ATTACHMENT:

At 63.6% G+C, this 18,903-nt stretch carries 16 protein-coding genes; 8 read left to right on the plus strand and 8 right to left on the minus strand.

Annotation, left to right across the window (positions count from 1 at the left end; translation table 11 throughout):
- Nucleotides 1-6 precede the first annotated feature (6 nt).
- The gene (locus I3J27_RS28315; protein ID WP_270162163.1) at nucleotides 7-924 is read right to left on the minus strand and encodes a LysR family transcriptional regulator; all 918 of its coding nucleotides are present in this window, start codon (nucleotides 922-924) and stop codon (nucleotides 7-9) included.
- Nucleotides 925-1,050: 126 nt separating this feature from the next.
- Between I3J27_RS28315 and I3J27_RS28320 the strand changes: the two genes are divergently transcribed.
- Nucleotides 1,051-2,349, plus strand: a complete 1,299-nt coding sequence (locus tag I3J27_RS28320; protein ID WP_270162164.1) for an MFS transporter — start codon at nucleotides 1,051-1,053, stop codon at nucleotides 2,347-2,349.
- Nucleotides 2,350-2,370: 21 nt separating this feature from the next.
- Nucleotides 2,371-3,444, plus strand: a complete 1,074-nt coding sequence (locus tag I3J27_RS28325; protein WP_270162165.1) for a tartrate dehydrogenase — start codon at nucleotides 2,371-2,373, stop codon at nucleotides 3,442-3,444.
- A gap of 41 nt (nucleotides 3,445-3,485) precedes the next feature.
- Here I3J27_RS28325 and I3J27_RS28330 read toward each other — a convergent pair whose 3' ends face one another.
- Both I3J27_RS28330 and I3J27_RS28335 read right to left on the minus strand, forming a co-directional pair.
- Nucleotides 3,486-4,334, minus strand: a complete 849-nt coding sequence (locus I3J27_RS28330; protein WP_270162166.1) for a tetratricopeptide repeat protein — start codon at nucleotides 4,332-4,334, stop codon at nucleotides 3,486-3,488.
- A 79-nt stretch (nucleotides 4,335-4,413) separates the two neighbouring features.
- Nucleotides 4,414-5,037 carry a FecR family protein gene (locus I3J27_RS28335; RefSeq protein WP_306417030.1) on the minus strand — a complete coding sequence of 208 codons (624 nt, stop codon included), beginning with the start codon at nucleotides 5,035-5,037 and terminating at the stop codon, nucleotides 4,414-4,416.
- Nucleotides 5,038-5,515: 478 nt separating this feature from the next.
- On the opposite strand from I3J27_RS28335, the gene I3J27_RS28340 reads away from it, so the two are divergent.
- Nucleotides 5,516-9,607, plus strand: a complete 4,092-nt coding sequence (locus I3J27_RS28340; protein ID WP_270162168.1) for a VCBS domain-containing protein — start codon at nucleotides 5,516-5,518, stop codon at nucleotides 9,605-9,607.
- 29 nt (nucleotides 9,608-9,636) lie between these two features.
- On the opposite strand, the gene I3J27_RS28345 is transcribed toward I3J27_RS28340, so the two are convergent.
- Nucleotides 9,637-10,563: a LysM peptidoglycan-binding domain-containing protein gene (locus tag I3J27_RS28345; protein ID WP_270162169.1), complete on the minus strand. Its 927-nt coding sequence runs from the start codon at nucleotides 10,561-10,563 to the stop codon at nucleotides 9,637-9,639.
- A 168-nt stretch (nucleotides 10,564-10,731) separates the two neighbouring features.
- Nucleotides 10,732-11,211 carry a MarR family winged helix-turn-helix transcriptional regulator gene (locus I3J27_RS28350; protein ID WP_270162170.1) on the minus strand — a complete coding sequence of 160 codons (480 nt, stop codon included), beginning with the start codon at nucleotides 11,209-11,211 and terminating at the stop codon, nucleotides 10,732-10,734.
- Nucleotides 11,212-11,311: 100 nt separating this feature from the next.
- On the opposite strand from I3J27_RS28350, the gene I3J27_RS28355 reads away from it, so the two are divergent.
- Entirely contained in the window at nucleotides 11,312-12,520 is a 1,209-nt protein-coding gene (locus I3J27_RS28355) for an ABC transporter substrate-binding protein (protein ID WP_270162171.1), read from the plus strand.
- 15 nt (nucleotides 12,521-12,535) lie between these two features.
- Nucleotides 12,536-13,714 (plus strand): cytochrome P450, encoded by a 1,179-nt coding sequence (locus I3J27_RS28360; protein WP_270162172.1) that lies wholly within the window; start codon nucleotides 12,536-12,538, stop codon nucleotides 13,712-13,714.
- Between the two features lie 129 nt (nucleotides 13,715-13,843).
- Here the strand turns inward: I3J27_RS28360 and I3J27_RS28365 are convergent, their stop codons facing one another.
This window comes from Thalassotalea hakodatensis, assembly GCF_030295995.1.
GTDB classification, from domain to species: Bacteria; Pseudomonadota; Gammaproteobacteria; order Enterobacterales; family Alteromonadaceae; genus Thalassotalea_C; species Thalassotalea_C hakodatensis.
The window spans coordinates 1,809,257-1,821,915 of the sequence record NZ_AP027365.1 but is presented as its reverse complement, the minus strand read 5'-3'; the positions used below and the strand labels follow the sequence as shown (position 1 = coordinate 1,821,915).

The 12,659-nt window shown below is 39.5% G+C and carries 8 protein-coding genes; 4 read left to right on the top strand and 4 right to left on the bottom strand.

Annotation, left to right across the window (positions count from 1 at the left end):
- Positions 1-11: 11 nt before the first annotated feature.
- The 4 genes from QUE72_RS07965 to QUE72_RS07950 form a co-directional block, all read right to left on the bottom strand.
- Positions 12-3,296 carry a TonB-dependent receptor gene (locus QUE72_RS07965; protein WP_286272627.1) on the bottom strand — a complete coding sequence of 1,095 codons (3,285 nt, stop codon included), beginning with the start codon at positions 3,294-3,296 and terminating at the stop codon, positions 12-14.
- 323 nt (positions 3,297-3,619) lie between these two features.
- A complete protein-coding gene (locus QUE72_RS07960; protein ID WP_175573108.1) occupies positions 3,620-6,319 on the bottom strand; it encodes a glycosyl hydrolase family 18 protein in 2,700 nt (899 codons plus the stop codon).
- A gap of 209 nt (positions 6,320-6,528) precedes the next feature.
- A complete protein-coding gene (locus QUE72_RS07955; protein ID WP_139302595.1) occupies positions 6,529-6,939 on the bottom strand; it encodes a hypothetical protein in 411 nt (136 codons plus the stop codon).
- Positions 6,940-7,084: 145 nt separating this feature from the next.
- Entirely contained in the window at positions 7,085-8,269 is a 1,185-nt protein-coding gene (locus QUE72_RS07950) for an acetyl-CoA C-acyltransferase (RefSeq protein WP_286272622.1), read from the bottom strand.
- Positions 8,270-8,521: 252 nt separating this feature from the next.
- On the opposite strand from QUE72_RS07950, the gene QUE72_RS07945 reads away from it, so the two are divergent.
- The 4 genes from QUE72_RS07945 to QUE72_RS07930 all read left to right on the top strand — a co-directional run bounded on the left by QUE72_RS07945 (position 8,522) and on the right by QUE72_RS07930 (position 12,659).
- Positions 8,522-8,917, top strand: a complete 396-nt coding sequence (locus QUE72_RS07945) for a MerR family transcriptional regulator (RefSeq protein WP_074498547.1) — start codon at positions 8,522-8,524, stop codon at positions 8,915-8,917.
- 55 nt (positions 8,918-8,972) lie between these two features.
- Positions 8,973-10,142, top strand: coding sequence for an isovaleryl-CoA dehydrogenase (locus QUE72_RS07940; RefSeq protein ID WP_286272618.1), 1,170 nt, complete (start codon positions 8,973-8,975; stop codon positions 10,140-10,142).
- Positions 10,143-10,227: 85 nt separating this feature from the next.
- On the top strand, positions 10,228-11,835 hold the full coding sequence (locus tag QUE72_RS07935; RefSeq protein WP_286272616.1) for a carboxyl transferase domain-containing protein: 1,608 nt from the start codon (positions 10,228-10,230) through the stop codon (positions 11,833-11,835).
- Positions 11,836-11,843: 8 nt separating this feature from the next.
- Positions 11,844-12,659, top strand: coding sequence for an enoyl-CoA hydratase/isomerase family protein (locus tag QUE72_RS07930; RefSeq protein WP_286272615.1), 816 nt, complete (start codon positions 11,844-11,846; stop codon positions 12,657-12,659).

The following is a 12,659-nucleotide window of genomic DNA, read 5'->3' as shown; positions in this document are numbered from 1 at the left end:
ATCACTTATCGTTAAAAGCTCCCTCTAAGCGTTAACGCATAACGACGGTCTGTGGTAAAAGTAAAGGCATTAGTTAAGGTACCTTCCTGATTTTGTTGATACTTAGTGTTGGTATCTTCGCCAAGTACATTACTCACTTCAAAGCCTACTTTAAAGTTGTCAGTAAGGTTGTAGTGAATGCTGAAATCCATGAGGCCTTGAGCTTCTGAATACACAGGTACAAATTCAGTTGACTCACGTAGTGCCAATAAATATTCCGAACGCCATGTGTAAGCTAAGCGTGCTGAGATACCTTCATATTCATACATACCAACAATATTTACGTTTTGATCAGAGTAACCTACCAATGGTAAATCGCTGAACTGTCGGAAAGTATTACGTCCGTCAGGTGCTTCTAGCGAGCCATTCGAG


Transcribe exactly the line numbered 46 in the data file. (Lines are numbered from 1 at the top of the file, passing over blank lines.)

- On the opposite strand from QUE72_RS07950, the gene QUE72_RS07945 reads away from it, so the two are divergent.